Marijuana production in Ecuador is reportedly spreading throughout the country as criminal groups seek to avoid controls in place in traditional growing areas near the Colombian border, and meet the demands of the burgeoning domestic market.
So far this year, security forces have raided marijuana plantations in central locations such as Guayaquil in the west, and Baños and Chambo in the east, reported La Hora. Previously, marijuana plantations were mostly discovered in the states of Esmeraldas and Sucumbios, on the border with Colombia.
While many plantations remain in the open-air, there has also been a move towards cultivating crops in greenhouses and inside houses in urban areas, security analyst Eduardo Jarrin told La Hora.
In 2012, Ecuador's anti-narcotics police destroyed nearly 10.7 tons of marijuana, more than double the 2011 total of 4.6 tons.
InSight Crime Analysis
As Jarrin points out, one of the main triggers for the expansion of marijuana production throughout the country was likely increased pressure from the security forces in the border region, which has encouraged criminals to not only seek out new locations but also new methods, such as indoor cultivation. There is also the question of logistics, as it is often easier for criminal groups to distribute their product from more central locations.
Likely the most important factor, however, is the rapid expansion of domestic consumption of marijuana, which by some estimates has grown 300 percent since 2007. Meeting the demand of this growing market will have led to groups already involved in the trade to analyze how best to expand production, and may well have also encouraged new operations to develop outside of traditional areas.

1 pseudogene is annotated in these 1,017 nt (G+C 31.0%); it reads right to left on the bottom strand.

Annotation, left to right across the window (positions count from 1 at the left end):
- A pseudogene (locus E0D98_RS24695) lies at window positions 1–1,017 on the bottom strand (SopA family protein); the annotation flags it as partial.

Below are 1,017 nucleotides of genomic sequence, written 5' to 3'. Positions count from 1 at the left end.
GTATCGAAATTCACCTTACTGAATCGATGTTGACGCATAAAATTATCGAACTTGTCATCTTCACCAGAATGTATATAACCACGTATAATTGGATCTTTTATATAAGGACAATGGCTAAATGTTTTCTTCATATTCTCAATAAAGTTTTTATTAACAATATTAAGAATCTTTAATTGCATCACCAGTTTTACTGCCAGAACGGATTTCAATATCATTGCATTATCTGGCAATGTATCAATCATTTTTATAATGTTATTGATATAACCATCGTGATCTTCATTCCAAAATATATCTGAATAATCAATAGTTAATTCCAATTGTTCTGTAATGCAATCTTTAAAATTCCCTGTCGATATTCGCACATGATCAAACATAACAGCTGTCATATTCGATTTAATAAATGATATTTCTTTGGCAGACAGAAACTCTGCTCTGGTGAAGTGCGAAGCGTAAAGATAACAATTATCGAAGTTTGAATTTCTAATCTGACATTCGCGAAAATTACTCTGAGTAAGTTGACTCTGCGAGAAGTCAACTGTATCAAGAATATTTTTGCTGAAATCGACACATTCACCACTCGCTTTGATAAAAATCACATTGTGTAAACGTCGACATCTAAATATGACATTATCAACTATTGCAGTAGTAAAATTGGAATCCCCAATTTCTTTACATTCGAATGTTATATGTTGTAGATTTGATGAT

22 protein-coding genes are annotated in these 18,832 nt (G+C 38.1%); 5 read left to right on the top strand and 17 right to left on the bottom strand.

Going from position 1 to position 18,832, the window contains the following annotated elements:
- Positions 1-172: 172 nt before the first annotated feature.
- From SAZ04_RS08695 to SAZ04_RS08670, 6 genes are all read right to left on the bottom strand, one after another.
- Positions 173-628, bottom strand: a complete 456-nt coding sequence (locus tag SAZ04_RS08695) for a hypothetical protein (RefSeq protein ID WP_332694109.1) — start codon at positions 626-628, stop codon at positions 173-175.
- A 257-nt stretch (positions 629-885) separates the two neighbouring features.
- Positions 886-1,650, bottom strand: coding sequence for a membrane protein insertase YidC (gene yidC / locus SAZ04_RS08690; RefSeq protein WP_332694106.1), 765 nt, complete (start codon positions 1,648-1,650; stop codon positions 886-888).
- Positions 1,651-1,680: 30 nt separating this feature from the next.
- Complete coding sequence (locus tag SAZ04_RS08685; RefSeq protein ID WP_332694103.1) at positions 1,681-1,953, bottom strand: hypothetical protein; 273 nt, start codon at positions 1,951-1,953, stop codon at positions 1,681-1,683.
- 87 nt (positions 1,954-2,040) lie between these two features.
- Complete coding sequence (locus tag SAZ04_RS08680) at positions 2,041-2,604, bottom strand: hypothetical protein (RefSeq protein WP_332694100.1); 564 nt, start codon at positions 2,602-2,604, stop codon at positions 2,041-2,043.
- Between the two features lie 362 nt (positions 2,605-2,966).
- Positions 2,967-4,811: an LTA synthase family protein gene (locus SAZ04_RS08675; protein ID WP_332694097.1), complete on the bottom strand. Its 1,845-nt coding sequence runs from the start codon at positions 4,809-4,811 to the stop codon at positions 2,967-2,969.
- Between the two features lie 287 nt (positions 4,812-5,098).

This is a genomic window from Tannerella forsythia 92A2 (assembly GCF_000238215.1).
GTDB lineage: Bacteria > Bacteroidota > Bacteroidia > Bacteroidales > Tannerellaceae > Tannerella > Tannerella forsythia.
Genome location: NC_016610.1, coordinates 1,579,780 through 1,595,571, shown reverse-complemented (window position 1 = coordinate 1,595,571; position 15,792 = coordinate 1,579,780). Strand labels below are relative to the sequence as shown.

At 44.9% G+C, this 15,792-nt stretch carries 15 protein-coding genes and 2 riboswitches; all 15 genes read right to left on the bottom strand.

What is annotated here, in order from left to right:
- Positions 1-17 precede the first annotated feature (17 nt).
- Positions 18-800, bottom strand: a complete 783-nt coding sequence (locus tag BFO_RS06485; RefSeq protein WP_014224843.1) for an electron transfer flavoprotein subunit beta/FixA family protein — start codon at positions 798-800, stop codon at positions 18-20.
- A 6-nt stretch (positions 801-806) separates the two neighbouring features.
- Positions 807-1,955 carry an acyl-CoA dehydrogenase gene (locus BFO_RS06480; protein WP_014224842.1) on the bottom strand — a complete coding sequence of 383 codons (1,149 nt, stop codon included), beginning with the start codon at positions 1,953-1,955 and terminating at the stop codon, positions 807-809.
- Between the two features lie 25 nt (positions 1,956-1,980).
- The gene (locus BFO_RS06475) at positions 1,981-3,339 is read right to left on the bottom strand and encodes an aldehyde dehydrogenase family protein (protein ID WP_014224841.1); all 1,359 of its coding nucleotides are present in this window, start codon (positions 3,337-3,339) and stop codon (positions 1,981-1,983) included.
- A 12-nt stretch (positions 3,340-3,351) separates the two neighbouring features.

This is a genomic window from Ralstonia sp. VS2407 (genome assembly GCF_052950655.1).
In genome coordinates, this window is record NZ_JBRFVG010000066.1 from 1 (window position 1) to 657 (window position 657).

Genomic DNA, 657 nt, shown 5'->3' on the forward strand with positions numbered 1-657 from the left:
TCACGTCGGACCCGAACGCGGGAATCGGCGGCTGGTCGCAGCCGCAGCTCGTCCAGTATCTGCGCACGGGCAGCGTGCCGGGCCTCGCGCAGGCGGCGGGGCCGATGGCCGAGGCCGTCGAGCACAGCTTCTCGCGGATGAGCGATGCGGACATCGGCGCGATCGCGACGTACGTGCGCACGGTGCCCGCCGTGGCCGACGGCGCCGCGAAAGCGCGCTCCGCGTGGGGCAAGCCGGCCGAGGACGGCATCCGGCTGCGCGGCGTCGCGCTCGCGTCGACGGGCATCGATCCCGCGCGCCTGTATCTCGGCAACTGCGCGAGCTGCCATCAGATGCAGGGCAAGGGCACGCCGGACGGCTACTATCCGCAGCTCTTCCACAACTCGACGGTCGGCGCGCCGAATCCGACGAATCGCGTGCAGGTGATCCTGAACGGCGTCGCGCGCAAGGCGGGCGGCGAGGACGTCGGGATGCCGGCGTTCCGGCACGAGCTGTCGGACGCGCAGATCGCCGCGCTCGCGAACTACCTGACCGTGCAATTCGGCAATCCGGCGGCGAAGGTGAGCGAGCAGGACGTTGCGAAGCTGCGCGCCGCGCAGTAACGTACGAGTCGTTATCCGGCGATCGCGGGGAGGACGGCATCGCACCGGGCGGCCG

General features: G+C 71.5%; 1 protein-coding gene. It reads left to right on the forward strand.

Another aspect of this expansion to consider is the role of Colombian groups. The guerrillas of the Revolutionary Armed Forces of Colombia (FARC) dominate marijuana production in Colombia and have a strong presence on both sides of the Colombia–Ecuador border, so may well play a role in marijuana production in that region. Meanwhile microtrafficking in Quito, Ecuador's biggest internal market, has been the domain of a small but influential Colombian cartel, La Cordillera.
Nevertheless, it remains unclear whether such groups have had a hand in the spread of marijuana production, or if Ecuadorean groups have stepped up.